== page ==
baby birds

Chicks for sale at the flea market in Kecskemet.

stuff for sale

good stuff

furniture for sale

Astrid (Norwegian artist) testing out some furniture for sale at the flea market. It's kind of amazing that the vendors haul all of this stuff in and out every single Saturday.


Do you need a unicycle? It's missing a pedal, but you could probably find one a few vendors down the line!

more junk for sale

More junk. This guy looked a bit like Chris Gustin, I thought. Hee hee!


A nice display of coffee, nutella, and the like...


Stockings for sale!

electronic cigarettes

Electronic cigarettes. This place also sold perfume and a lot of "name brand" athletic clothes. It seems like most people in Hungary smoke. I think I made this seller kind of angry when I took this picture. She got a tish animated and started talking and gesturing to me. Too bad I had no idea what she was saying.

pigeon off

Why not buy a guitar, some Pigeon-free, a figurine or two, old needlepoint, or some glassware...? Get all your Christmas shopping done in one stop!

old teddy bear

Same seller as above, to the left...


looking down one of the rows


Sporting equipment. Last time, I saw lots of ski boots but no skis. This time I saw both.


You hardly see any children at the market - this is why! Can you imagine trying to drag a kid past all this stuff? I can hardly drag myself past all of it!

old car

I loved this car. The man would have sold it to me, too! Ha!


Two little cups I bought, for $1.38 (total). I think they might be pewter? Not sure, but I like them.


Meredith and Astrid with their flea market treasures! (alarm clock and tiny cast iron tub)

Ah-nold Schwarzenegger… and a Box Full of Acorns

Want to know the greatest way Ever to listen to different accents?  Wait for it…… Wait for it……  The secret’s in the Schwarzenegger.  For real.  All you have to do is ask someone how to pronounce the name of California’s former governor.  I don’t quite remember how it came up, but at the birthday party on Saturday night, I happened to say his name, and everyone around me said, “Whaaat??  Say it again!”  So I did, and then we went back and forth with everyone saying, “Arnold Schwarzenegger,” according to our language’s accent.  So we heard his name in Hungarian, Portugal’s Portuguese, Spain’s Spanish, Finnish, Irish, and French.  We each thought how the others pronounced it was hilarious, but I think we all agreed that the French accent was the best.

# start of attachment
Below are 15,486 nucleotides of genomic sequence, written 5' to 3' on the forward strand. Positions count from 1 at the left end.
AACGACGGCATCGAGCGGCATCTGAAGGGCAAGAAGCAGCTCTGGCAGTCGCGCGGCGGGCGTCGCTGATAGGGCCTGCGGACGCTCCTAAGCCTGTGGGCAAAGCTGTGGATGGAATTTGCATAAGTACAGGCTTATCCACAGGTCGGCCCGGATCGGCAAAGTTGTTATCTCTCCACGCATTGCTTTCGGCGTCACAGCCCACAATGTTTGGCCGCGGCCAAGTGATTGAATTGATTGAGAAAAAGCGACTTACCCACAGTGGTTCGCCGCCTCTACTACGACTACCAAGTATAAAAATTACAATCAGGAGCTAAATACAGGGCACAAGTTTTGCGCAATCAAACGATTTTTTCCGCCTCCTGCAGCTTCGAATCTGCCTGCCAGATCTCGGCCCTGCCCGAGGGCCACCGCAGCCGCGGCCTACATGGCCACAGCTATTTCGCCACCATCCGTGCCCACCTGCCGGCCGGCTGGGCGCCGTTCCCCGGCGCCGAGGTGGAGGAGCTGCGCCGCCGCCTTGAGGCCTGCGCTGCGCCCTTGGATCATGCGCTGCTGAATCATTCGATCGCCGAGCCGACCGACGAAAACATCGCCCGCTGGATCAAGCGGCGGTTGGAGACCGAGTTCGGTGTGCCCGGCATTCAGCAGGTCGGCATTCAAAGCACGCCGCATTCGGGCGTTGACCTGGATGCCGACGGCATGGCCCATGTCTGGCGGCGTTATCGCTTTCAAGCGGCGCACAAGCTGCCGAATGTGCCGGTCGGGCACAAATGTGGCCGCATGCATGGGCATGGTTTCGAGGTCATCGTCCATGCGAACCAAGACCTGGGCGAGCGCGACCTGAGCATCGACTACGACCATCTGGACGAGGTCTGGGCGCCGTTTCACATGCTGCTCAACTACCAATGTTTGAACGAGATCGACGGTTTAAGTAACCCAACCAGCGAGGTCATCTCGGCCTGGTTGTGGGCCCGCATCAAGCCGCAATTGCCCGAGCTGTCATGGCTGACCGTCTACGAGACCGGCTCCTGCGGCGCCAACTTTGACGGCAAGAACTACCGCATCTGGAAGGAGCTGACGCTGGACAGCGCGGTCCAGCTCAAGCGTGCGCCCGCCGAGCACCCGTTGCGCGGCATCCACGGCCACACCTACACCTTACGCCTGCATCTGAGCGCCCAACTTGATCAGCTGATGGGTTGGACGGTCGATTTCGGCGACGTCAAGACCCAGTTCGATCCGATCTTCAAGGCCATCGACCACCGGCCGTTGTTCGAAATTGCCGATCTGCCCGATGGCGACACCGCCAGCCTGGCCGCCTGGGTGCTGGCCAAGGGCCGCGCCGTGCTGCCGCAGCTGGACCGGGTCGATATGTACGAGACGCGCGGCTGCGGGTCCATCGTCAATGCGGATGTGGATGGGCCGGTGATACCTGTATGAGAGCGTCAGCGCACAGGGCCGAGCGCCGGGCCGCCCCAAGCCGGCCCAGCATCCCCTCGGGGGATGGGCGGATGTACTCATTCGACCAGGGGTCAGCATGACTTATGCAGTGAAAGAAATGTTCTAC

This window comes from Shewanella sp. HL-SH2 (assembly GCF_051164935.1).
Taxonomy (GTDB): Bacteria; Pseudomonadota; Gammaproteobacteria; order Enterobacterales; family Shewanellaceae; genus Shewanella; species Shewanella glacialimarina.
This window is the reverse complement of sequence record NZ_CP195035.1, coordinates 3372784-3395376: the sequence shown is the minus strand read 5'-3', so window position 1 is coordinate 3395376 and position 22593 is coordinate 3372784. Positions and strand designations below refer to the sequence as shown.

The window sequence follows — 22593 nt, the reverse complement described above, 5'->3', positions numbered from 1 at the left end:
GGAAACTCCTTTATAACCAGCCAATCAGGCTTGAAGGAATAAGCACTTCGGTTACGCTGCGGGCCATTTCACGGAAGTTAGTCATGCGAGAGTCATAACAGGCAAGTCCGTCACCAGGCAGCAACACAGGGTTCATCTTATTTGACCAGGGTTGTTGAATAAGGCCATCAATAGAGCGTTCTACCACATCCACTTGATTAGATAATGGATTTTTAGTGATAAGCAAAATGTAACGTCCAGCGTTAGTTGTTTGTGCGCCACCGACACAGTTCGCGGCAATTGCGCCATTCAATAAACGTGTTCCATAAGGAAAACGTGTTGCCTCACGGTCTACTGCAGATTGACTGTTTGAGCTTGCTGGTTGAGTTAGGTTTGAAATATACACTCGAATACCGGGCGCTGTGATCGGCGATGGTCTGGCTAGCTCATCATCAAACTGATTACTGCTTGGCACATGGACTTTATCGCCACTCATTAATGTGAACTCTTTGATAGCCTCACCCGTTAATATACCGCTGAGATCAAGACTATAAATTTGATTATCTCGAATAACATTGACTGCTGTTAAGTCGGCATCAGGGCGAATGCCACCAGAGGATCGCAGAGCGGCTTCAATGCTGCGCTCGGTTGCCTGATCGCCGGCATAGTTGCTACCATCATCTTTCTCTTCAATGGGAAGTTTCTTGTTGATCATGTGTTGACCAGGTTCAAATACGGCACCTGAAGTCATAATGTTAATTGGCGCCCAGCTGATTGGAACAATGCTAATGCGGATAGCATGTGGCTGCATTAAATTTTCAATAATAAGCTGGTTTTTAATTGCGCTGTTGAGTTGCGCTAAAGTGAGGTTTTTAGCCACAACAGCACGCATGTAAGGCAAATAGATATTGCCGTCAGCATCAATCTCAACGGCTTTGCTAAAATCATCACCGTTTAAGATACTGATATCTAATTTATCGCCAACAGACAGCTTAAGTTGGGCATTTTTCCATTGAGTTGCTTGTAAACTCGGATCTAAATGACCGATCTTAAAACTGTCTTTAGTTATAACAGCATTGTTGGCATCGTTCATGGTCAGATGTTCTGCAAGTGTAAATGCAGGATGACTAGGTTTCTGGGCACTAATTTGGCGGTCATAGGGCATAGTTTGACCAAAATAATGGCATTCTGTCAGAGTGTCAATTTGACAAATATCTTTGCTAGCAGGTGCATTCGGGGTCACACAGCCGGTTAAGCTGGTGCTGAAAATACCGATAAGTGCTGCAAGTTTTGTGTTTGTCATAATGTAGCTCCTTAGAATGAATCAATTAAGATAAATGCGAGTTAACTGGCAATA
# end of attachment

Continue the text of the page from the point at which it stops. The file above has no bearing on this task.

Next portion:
Other news that will blow your mind:  I have a kiln firing right now.  Aren’t you excited??  I thought so!  I packed my saggers this morning, and Jakob loaded them into the kiln for me early this afternoon.  It’s kind of nice not having to load the kiln.  (It’s one of the rules here, and it’s not one to be ‘bent,’ trust me on that….)  I’ll put some pictures below.  Most of the boxes are packed full of sawdust because it makes a really nice black, but I have one stack of “experiment” saggers in the kiln too.  Those are filled with a variety of things like acorns, acorn hats, dried up geraniums, juniper bush “leaves” (What are they called?  They’re not leaves and they’re not branches.  Hm.), and wire.

The saggers are really packed tightly because they haven’t fully shrunk yet, as they’ve only been bisqued (fired once, to a much lower temperature than this second firing).  I was worried Jakob would tell me I needed to take one stack out, but he just smiled and waggled his eyebrows and crammed them in the kiln.  Aha!  I wasn’t able to get as many tiles into each sagger as I thought I could, so I’m going to have to do four firings, at about $125 a pop.  Yikes.  Oh well.  It’s just money, right?  It’s not like I have to cut off a body part and put it in each firing or something.

With that lovely thought, I’ll take my leave for the evening!

porcelain tiles

Some tiles and saggers. I was happy; only three tiles crumbled into dust when I was packing them!

clay saggers

Here are the stacks of saggers. You can see that the bottom four on the left have been fired to temperature. That's what they'll all look like after this firing. Also notice the small blue plastic bag, which contains wad clay that (pardon my language) Smells Like Ass. For real. It was bad enough to drive everyone but me out of the kiln area when I was packing. It's the white stuff you see pressed into the cracks between the saggers here. And no, despite having washed my hands at least 5x since this afternoon, I haven't gotten rid of the stench. Yech.

Gas Kiln

Jakob and Klara debating how to best pack the kiln, with Abel documenting (he's working on a special video project for the ICS with Janos, the director). Abel and I are going to try to do a collaborative piece, using my tiles and his videos.

Full Gas Kiln

The kiln is full!

Herend Porcelain

Jakob, Ilona, Peteris, unloading Ilona and Peteris's kiln today.